"Cunning" is the key word, I think. To us addicts, our addiction is around us all the time, wherever we go. Those of us in recovery try our best to beat it each day. Sometimes we succeed, sometimes we fail.

Al-Anon partners of RA's certainly have to protect themselves first. But it's not always neccessary to throw the baby out with the bathwater. That's basically my point.

Take what you like.
I don't agree with the idea of saying someone isn't compassionate because they set a boundary and want to stick to it. If someone deems that a relapse is unacceptable behavior, than so be it. I myself will not to get into a relationship with a recovering addict or alcoholic, because one relapse would be quits for me. The risk is too great, and I am never going through this disease again with a boyfriend, SO, whatever. It's just not worth it.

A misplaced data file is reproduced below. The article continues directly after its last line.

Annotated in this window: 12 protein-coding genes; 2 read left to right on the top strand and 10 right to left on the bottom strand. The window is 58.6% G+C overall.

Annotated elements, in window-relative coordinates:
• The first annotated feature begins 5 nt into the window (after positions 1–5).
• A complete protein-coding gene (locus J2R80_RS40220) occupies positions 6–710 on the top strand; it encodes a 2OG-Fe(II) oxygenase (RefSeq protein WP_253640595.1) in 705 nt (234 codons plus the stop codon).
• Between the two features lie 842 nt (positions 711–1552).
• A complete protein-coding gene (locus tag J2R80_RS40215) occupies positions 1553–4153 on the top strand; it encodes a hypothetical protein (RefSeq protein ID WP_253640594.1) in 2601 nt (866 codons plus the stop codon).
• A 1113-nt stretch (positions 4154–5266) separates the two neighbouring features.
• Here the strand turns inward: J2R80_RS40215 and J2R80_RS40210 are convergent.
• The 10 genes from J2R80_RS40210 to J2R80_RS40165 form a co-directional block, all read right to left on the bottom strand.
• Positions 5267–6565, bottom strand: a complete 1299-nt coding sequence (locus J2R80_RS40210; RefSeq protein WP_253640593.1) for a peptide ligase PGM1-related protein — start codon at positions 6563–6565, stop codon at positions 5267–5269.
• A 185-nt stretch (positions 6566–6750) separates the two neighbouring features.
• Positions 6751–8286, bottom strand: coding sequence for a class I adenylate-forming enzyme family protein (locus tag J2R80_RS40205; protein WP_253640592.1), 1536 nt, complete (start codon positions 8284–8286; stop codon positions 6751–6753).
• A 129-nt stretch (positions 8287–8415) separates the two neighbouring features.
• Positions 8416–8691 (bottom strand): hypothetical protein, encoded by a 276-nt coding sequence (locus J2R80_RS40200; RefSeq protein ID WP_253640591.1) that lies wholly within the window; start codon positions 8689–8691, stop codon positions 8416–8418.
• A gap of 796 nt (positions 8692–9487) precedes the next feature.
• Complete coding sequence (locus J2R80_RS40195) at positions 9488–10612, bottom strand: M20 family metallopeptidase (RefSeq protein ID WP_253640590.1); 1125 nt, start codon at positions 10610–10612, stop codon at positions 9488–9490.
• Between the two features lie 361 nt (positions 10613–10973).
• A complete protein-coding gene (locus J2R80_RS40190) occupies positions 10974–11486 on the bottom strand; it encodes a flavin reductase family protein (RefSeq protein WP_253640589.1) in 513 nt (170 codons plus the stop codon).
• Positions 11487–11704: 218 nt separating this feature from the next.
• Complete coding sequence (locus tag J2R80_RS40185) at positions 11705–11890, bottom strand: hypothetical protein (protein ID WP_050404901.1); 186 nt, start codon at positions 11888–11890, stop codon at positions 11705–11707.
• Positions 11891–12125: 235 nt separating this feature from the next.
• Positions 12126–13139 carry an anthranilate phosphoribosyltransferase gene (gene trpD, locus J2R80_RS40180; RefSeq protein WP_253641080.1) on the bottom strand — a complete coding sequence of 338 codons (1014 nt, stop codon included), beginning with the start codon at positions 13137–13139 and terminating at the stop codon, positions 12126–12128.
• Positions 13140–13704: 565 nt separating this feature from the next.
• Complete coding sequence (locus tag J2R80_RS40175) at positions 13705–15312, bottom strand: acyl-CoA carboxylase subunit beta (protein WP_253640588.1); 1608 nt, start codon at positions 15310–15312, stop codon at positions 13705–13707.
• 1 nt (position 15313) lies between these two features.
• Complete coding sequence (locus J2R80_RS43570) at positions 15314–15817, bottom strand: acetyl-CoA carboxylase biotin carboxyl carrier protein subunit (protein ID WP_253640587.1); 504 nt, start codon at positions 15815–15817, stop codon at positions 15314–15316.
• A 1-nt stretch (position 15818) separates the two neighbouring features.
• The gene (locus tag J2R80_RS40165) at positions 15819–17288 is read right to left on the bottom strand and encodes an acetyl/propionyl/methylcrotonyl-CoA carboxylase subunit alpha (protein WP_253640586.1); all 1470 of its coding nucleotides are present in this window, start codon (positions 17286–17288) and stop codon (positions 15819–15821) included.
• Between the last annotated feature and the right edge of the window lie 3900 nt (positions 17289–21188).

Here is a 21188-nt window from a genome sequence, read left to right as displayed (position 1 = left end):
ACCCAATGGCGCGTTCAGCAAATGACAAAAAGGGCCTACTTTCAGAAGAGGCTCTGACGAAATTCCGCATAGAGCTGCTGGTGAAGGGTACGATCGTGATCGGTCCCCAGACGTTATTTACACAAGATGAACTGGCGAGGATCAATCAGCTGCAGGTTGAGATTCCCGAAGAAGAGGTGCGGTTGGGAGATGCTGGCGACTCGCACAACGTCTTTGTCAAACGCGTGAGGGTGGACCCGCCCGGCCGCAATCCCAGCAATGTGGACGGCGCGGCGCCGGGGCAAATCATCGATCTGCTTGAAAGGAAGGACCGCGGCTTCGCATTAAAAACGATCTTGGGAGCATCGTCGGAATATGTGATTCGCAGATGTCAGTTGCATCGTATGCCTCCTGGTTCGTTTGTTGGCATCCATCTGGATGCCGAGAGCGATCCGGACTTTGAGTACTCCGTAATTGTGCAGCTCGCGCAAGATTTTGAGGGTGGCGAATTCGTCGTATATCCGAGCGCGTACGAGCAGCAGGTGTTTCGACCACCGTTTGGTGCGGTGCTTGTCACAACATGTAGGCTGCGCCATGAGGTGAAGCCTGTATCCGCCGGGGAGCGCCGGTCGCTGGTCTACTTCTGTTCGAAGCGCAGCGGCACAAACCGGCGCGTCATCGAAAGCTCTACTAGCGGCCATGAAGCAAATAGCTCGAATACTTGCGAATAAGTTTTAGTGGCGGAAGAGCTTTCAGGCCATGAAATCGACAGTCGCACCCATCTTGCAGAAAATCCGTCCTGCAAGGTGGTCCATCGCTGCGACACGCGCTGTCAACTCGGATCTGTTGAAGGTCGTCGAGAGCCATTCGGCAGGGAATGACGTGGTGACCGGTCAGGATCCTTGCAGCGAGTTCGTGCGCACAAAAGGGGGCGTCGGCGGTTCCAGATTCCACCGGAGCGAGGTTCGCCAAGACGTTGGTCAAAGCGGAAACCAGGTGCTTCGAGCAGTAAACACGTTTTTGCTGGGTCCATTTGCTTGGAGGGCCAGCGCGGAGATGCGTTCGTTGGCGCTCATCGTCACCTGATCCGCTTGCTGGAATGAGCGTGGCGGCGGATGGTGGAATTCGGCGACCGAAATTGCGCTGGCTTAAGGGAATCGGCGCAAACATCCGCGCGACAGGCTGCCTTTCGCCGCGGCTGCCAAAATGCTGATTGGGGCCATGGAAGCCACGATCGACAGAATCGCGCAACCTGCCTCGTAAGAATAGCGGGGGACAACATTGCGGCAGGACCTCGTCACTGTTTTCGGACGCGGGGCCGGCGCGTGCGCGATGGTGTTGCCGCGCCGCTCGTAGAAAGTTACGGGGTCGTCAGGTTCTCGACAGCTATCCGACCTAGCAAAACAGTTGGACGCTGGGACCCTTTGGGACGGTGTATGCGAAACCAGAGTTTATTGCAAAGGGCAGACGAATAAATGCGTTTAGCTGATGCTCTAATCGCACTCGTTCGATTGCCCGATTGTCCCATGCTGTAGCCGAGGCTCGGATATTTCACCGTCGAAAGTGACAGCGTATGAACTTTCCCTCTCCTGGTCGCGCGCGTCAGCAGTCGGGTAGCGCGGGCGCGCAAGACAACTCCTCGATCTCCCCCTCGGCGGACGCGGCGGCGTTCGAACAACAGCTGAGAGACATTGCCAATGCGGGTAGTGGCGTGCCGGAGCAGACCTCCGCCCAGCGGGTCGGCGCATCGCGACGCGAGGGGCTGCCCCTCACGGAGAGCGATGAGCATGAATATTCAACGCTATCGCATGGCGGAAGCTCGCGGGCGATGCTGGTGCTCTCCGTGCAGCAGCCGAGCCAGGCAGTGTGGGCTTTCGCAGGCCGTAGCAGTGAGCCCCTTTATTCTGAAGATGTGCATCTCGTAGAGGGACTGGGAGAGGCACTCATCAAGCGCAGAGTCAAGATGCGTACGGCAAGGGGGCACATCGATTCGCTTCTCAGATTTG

Just my opinion. Thanks for letting me share!
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Old 06-30-2011, 04:50 PM
  # 49 (permalink)  
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I don't believe anyone has said that nobody relapses if they choose to quit. Not sure where you are coming up with that.
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Old 06-30-2011, 06:41 PM
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I am not afraid to say I had to look up the meaning of sophistry.
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Old 06-30-2011, 06:55 PM
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Compassion and acceptance are two different things IMO. I think I have compassion for my ex. Now. Not so much when I was still with him. I have compassion for him and his struggles. I will not accept those struggles. I will not have them as a part of my life. They will never again be my struggles.